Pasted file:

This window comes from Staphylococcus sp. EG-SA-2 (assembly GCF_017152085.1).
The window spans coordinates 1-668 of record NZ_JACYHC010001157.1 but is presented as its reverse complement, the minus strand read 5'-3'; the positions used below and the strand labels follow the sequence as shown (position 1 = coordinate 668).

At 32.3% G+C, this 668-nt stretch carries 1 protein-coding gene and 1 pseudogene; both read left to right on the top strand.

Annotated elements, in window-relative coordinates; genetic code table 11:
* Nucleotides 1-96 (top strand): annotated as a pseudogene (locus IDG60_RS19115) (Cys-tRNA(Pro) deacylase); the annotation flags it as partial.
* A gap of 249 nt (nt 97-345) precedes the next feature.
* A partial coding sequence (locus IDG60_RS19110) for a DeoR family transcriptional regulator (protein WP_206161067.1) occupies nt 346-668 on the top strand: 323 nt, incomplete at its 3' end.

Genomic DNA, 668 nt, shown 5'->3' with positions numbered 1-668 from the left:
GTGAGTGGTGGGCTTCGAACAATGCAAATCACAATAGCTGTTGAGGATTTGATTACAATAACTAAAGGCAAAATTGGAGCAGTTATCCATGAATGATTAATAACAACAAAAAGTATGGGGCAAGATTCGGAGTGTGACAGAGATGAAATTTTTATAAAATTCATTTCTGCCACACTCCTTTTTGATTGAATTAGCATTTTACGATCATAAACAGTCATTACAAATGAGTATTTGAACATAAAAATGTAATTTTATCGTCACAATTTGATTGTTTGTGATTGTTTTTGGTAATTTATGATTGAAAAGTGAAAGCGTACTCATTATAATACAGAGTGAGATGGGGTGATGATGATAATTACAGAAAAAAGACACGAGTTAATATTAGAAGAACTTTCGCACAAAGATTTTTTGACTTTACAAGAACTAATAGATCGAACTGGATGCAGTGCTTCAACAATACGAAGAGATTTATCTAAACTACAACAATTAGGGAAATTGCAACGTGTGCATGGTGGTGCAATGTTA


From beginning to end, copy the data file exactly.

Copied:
This window comes from Staphylococcus sp. EG-SA-2 (assembly GCF_017152085.1).
The window spans coordinates 1-668 of record NZ_JACYHC010001157.1 but is presented as its reverse complement, the minus strand read 5'-3'; the positions used below and the strand labels follow the sequence as shown (position 1 = coordinate 668).

At 32.3% G+C, this 668-nt stretch carries 1 protein-coding gene and 1 pseudogene; both read left to right on the top strand.

Annotated elements, in window-relative coordinates; genetic code table 11:
* Nucleotides 1-96 (top strand): annotated as a pseudogene (locus IDG60_RS19115) (Cys-tRNA(Pro) deacylase); the annotation flags it as partial.
* A gap of 249 nt (nt 97-345) precedes the next feature.
* A partial coding sequence (locus IDG60_RS19110) for a DeoR family transcriptional regulator (protein WP_206161067.1) occupies nt 346-668 on the top strand: 323 nt, incomplete at its 3' end.

Genomic DNA, 668 nt, shown 5'->3' with positions numbered 1-668 from the left:
GTGAGTGGTGGGCTTCGAACAATGCAAATCACAATAGCTGTTGAGGATTTGATTACAATAACTAAAGGCAAAATTGGAGCAGTTATCCATGAATGATTAATAACAACAAAAAGTATGGGGCAAGATTCGGAGTGTGACAGAGATGAAATTTTTATAAAATTCATTTCTGCCACACTCCTTTTTGATTGAATTAGCATTTTACGATCATAAACAGTCATTACAAATGAGTATTTGAACATAAAAATGTAATTTTATCGTCACAATTTGATTGTTTGTGATTGTTTTTGGTAATTTATGATTGAAAAGTGAAAGCGTACTCATTATAATACAGAGTGAGATGGGGTGATGATGATAATTACAGAAAAAAGACACGAGTTAATATTAGAAGAACTTTCGCACAAAGATTTTTTGACTTTACAAGAACTAATAGATCGAACTGGATGCAGTGCTTCAACAATACGAAGAGATTTATCTAAACTACAACAATTAGGGAAATTGCAACGTGTGCATGGTGGTGCAATGTTA